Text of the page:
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The Wounded Knee massacre

Wounded knee battle: what happened?ghost dance

In my previous post, I discussed the Ghost Dance spiritual movement, instigated by Wovoka in the late 1880’s. At the time, Native people were confined to live on reserves controlled by the Indian Agents Bureau. They found themselves with limited freedom, their way of life banned and sanctioned. So some turned to Wovoka, who told them about the coming of a better life, a life where they would rejoice and live happily with their ancestors. The Ghost Dance movement was born. A dance to call upon their ancestors to join them, for the land to be replenished and for freedom. Special shirts were worn, shirts believed to protect against bullets. Unfortunately, the Ghost Dance movement attracted a lot of attention and was not welcomed by the Indian Agents and the troops.

Sitting Bull’s death and the massacre

Sitting Bull

Sitting Bull

As I said in my previous post, Chief Sitting Bull was thought to have been a ghost dancer. The Indian Agents sent the police to arrest him as such on December 15, 1890. In an unfortunate series of events, he was killed in the process. When chief Big Foot, Sioux and a Ghost Dancer himself, heard of Sitting Bull’s death, he proceeded to lead his people to safety at the Pine Ridge Reservation in South Dakota. Unfortunately, the army intercepted him and his people on December 28, 1890 and led them to Wounded Knee, a place on the reservation. Big Foot and his men surrendered. The following morning, a sick Big Foot met with the army officers, to discuss the situation. What happened next is a bit of a blur.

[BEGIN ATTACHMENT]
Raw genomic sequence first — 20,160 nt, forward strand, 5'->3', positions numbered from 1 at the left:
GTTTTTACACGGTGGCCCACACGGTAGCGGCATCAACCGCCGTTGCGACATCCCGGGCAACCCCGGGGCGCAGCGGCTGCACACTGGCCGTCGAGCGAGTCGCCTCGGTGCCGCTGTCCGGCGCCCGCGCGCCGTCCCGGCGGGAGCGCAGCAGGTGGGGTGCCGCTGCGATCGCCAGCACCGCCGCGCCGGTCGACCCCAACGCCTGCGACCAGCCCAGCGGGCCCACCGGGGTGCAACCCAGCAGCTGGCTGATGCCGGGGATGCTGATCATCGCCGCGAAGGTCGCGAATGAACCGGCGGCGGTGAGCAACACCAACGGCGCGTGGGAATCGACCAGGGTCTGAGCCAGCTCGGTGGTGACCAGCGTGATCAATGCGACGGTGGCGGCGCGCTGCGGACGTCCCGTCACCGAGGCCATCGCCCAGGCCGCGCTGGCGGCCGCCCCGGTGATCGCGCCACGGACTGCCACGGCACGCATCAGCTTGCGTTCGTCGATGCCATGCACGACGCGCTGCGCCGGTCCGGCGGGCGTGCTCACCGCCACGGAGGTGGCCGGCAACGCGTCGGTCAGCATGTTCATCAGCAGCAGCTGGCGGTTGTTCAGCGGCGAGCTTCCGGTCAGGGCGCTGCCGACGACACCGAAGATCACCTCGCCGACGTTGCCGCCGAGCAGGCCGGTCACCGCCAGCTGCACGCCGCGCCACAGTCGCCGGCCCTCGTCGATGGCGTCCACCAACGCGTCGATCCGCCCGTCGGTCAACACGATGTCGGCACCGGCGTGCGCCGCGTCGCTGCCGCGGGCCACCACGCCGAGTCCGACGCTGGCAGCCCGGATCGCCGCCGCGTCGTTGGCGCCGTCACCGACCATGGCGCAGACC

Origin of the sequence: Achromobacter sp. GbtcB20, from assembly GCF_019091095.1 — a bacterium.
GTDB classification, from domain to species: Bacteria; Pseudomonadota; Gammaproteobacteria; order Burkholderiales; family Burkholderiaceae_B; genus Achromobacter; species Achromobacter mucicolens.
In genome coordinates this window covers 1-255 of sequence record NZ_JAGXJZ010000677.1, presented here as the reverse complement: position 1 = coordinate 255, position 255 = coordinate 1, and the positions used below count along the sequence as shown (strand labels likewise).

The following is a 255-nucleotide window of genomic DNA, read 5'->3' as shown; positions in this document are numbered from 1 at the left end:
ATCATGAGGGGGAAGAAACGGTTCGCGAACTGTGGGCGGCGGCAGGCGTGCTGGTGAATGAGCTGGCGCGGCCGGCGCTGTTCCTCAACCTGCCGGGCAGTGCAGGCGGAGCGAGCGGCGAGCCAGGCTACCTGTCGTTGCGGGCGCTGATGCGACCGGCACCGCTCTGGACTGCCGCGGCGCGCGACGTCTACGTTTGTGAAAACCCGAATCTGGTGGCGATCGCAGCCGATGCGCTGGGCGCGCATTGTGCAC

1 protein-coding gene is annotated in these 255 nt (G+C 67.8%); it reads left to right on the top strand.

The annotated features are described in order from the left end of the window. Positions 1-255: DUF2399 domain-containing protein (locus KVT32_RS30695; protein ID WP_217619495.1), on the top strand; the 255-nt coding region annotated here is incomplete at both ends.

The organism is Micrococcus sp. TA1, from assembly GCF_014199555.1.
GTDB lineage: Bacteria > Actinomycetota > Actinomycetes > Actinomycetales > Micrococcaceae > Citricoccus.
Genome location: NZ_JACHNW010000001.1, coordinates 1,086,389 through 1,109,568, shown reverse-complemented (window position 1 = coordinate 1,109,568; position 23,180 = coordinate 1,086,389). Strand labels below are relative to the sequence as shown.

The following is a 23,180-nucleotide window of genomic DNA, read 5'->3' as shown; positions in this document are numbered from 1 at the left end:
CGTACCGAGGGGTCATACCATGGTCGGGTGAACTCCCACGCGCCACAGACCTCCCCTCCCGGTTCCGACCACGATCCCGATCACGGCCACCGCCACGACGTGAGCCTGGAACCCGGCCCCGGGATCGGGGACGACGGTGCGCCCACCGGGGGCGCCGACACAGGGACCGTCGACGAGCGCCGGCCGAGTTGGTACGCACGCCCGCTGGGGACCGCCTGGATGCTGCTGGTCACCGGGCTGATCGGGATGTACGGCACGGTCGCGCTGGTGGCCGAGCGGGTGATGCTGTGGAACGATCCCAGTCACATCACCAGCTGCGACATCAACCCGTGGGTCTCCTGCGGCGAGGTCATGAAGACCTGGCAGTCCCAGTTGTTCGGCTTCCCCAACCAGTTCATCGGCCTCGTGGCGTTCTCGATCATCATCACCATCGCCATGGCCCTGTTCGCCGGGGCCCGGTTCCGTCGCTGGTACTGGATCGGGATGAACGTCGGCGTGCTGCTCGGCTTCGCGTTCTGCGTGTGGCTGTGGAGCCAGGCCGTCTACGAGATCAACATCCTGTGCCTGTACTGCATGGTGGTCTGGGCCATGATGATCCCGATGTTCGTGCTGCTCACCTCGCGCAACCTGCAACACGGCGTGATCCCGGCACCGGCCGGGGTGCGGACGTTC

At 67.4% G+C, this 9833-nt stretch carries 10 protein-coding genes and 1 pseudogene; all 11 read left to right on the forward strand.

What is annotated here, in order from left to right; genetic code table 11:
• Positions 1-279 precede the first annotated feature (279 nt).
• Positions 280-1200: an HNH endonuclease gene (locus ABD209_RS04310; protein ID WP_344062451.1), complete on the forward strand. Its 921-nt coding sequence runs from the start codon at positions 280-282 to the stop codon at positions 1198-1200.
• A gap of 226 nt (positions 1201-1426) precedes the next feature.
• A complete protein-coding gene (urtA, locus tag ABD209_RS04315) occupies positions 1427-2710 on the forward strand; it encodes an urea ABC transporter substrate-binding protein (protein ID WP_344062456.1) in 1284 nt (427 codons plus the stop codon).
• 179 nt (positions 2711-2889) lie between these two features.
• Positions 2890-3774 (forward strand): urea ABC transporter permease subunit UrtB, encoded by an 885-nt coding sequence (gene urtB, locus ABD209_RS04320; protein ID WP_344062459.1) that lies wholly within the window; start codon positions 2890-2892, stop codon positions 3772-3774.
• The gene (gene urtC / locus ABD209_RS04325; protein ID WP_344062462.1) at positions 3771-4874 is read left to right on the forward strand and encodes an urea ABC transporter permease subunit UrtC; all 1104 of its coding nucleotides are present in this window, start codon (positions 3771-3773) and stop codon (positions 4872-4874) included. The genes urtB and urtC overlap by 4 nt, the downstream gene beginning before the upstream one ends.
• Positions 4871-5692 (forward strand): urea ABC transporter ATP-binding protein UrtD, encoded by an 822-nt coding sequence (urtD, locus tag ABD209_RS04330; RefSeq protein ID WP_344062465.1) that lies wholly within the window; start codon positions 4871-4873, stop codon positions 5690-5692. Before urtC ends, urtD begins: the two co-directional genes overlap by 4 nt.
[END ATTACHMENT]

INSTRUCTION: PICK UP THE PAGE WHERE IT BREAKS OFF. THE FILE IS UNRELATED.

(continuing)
December 29, 1890

Big Foot

Chief Big Foot

Indeed, it is hard to know how events truly unfolded. However, it appears that shots were fired as Big Foot was sitting with the army officers. Some say that Chief Big Foot and his people were then unarmed, as they were asked to surrender all weapons the night before. While some say that some weapons were secretly kept by Big Foot’s men. Nevertheless, Big foot and his men were “out weaponed” quickly by the army’s big Hotchkiss guns. You can see them below, almost like a canon.

Hotchkiss guns

Hotchkiss guns

The end result

The Hotchkiss guns quickly tore down the camps set up by Big Foot and his people. Gun smoke filled the air, Big Foot and his men were killed trying to defend themselves but also their women and children, who tried to escape. Without success. The exact number of deaths varies from article to article but it is believed to have been around 300 Sioux and 25 soldiers. Snow began to fall and a blizzard set in, preventing the removal of the dead. It was done a few days later. If you look it up online, you might find the same pictures I found. Of bodies being frozen on the ground, or being shoveled in a make shift grave. I could not put them on this page, as it broke my heart too much. To look at the lives that were lost in an instant. Like Auschwitz, if that’s not a massacre, a genocide, I don’t know what is. I can only be thankful for our ancestors, for the fight they put up to be able to live their life the way they were meant to. I leave you with a wonderful video of Sitting Bull’s life expressed in a song and drawings. It’s really worth taking a look at. A’Ho